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Friday, April 10, 2009


Our church's Lenten Bible study this year was about the Apostles' Creed. It was a yeasty conversation over topics such as the representation of God as Father. One part reads "I believe in the...forgiveness of sins". By that, one might assume God forgiving sins, but I think it also has as much to do with us forgiving the sins/debts/trespasses (to site another well-known Christian prayer) of each other.

Today being Good Friday, I'm also reminded of Ruby Bridges, a six-year old black girl who desegregated the schools in New Orleans in November 1960, who you will recognize from a famous painting by Norman Rockwell. To survive the attacks she received daily as she walked to school, and where only one of her white teachers would teach her, she said a prayer which her mother had taught her. Robert Coles, then the child psychiatrist who volunteered to work with Ruby and her family, asked her one day what she was mumbling as she walked through that crowd. She famously told him she was saying this prayer, "Father forgive them, for they know not what they do." This of course echoes one of the seven last words of Jesus on the cross.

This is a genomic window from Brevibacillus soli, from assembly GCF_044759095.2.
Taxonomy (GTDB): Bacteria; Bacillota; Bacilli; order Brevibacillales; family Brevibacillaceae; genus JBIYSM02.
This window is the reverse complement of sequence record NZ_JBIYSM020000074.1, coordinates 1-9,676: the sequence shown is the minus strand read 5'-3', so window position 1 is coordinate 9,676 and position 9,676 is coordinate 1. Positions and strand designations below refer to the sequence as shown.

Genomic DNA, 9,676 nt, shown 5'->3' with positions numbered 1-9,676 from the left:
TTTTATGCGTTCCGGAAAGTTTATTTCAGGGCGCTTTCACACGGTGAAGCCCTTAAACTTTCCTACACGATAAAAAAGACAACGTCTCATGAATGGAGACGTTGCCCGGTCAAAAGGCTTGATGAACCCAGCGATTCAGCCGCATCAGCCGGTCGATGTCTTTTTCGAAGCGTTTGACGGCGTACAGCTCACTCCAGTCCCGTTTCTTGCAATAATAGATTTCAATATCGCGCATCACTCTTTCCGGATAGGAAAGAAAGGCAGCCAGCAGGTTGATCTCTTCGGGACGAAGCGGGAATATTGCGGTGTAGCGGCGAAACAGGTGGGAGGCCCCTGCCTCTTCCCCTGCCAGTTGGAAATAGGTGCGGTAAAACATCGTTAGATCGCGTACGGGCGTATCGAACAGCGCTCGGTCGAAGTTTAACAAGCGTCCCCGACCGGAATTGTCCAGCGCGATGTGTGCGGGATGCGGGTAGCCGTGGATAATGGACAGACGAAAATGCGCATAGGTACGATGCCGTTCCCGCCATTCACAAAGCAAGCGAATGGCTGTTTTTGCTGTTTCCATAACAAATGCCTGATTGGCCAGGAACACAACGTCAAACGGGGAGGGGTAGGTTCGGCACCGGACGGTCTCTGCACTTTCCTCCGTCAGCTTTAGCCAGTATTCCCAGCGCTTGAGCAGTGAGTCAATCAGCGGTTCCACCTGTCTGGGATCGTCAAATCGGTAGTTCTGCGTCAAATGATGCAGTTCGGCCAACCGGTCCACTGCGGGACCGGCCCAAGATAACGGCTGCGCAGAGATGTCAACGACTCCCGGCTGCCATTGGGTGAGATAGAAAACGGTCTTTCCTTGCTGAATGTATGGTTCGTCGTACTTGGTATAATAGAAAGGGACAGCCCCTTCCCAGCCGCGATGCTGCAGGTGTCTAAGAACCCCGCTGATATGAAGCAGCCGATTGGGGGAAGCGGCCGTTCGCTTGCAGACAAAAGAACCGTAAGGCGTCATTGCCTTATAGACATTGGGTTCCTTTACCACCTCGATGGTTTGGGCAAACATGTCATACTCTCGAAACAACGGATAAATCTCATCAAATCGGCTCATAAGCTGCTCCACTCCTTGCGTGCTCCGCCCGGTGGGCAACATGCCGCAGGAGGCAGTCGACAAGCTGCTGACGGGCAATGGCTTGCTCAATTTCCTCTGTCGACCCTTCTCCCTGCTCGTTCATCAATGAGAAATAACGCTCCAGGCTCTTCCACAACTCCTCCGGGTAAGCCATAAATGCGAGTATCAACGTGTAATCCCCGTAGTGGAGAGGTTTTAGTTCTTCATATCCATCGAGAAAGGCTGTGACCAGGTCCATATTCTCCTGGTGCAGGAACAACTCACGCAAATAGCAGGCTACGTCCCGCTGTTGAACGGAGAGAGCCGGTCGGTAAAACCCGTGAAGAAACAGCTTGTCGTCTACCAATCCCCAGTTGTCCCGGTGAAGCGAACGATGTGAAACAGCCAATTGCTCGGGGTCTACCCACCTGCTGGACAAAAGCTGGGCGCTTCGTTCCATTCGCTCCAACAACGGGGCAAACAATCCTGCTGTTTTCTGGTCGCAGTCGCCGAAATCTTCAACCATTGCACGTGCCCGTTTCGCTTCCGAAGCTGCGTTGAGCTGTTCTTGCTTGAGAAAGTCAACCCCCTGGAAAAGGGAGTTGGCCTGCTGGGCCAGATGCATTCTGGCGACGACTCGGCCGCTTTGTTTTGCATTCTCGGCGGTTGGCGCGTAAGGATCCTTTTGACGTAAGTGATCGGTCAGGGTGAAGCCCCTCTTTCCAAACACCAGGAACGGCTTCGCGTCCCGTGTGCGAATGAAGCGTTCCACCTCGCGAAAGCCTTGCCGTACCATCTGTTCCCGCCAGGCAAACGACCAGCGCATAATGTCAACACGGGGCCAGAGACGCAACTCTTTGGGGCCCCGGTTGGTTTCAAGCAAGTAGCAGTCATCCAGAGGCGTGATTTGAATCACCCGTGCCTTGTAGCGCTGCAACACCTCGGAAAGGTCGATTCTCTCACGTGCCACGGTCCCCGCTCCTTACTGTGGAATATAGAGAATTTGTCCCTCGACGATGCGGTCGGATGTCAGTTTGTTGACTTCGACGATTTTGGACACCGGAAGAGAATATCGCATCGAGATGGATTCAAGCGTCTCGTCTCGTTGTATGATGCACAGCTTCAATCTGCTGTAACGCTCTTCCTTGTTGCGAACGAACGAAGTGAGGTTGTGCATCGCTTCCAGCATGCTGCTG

Thus, it is in that spirit that I have decided that I need to forgive someone. It has to be someone for whom I have had a great deal of enmity in the past, lest it not be meaningful. So, I've decided to forgive George W. Bush.

I forgive George W. Bush for:
*gutting environmental initiatives
*instituting a wide variety of surveillance programs
*signing the USA (so-called)PATRIOT Act (H.R. 3162)
*the unjustified invasion of Iraq in 2003
*the poor handling of the Hurricane Katrina crisis
*the lack of fiscal regulations that has led to the current recession
*and all the rest of it

Understand, I haven't forgotten. But I'm doing this for me, not for him. I need to let go of my anger.

Maybe someday I'll even forgive his vice-president - or maybe not. Certainly, I'm not there yet.



Rebecca Hickman said...

Have a peaceful holiday weekend.

W's a hard one to forgive, but I'll give it a stab.

Makes me think of that line in Fiddler on the Roof:

"Is there a blessing for the Czar?"
"Yes. God bless the Czar and keep him away from us." (or something like that.)

Anthony said...

For whatever weird reason, I like to think about different judgment day scenarios, and in one of them I imagine God saying "all who want to may enter my kingdom. You must, however, be willing to embrace everyone else who lives here." Initially everyone is quite happy to hear the good news, but then it dawns on various people that their enemies will be there, perhaps people who have hurt them, and suddenly heaven isn't looking so good. For these people it becomes an intolerable idea that God should offer such forgiveness, and so they excuse themselves and actually choose to join the community of hell, where at least they don't have to submit to the insufferable work of reconciling with their enemies.

Of course, the hitch in all this, is I often wonder how much I am like these people who are put off by God's unconditional love towards our enemies.